As Ronald Reagan pointed out many years ago, Washington is a company town. But rather than being home to a firm or industry that earns money by providing value to willing consumers, the “company” is a federal government that uses a coercive tax system to provide unearned wealth to various interest groups.
And the beneficiaries of that redistribution zealously guard their privileges and pay very close attention to any developments that might threaten their access to the public trough.
Government Looking out for Itself
Federal bureaucrats are particularly concerned whenever there is talk about spending restraint.
They get lavishly compensated compared to folks in the private sector, so they definitely fret whenever something might happen to derail their gravy train.
A recent segment on a local station in Washington, DC, focused on their angst, and I provided a contrary point of view.
The Bureaucracy Keeps Growing
Needless to say, my friends who work for the federal government generally don’t agree with my assessment. Some of them even sent me an article from the Washington Post that claims the number of bureaucrats hasn’t changed since the late 1960s.
They claim this is evidence that the bureaucracy has become more efficient.
George Will’s latest column is about this metastasizing hidden bureaucracy, referencing author John J. DiIulio Jr. and his study on government growth:
…government has prudently become stealthy about how it becomes ever bigger. In a new Brookings paper …government expands by indirection, using three kinds of “administrative proxies” — state and local government, for-profit businesses, and nonprofit organizations. Since 1960, the number of state and local government employees has tripled to more than 18 million, a growth driven by federal money: Between the early 1960s and early 2010s, the inflation-adjusted value of federal grants for the states increased more than tenfold …“By conservative estimates,” DiIulio writes, “there are about 3 million state and local government workers” — about 50 percent more than the number of federal workers — “funded via federal grants and contracts.” Then there are for-profit contractors, used, DiIulio says, “by every federal department, bureau and agency.” For almost a decade, the Defense Department’s full-time equivalent of 700,000 to 800,000 civilian workers have been supplemented by the full-time equivalent of 620,000 to 770,000 for-profit contract employees …the government spends more (about $350 billion) on defense contractors than on all official federal bureaucrats ($250 billion). Finally, “employment in the tax-exempt or independent sector more than doubled between 1977 and 2012 to more than 11 million.” Approximately a third of the revenues to nonprofits (e.g., Planned Parenthood) flow in one way or another from government.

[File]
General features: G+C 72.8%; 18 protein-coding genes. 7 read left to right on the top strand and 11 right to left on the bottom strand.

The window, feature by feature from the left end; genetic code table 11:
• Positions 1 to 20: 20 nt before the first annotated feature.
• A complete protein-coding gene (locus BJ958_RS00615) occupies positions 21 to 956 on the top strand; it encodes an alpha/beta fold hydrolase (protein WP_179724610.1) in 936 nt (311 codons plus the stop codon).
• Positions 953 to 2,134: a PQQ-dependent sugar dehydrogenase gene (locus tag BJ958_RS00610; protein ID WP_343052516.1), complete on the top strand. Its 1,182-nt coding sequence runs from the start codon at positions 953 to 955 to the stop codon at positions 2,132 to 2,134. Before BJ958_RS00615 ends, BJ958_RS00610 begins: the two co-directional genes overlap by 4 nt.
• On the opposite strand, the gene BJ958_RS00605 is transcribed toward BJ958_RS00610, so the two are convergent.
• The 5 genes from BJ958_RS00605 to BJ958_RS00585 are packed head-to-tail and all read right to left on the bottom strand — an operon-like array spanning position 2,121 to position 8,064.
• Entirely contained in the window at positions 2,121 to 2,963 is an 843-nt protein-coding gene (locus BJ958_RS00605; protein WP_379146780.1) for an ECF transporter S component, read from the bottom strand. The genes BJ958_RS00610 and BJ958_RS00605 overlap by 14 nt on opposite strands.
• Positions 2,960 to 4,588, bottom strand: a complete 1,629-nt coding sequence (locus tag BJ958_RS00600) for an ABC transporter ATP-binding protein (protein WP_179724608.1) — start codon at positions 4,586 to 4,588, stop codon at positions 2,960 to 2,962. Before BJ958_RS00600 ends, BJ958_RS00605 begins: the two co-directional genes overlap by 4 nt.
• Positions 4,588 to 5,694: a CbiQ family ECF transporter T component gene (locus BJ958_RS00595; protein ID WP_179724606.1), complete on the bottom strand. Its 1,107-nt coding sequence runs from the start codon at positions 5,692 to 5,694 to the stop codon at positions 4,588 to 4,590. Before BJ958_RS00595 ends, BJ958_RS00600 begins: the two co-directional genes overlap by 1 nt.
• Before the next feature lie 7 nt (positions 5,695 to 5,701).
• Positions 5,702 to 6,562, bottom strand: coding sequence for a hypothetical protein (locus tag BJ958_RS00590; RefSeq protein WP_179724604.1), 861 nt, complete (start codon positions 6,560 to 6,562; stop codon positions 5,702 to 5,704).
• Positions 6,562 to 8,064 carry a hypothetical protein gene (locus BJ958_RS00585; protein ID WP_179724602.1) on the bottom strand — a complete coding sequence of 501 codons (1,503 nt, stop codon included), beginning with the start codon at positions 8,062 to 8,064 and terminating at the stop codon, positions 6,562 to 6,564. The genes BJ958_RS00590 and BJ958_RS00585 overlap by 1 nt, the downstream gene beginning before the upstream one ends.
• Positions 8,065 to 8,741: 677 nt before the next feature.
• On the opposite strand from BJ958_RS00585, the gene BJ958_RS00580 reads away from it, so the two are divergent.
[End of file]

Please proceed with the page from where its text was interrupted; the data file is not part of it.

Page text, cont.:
When you add it all together, the numbers are shocking.
“If,” DiIulio calculates, “only one-fifth of the 11 million nonprofit sector employees owe their jobs to federal or intergovernmental grant, contract or fee funding, that’s 2.2 million workers” — slightly more than the official federal workforce. To which add the estimated 7.5 million for-profit contractors. Plus the conservative estimate of 3 million federally funded employees of state and local governments. To this total of more than 12 million add the approximately 2 million federal employees. This 14 million is about 10 million more than the estimated 4 million federal employees and contractors during the Eisenhower administration.
Eliminate the Waste
In other words, the federal budget has expanded and so have the number of people with taxpayer-financed jobs.
By the way, there’s nothing theoretically wrong with a government bureaucracy using non-profits or contractors. And that was the point I tried to make in the interview.
I don’t care whether the Department of Agriculture or Department of Education is filled with official bureaucrats or shadow bureaucrats. What I do care about, however, is that they are part of an agency that should not exist.
Republished from International Liberty.
Daniel J. Mitchell is a senior fellow at the Cato Institute who specializes in fiscal policy, particularly tax reform, international tax competition, and the economic burden of government spending. He also serves on the editorial board of the Cayman Financial Review.
This article was originally published on FEE.org. Read the original article.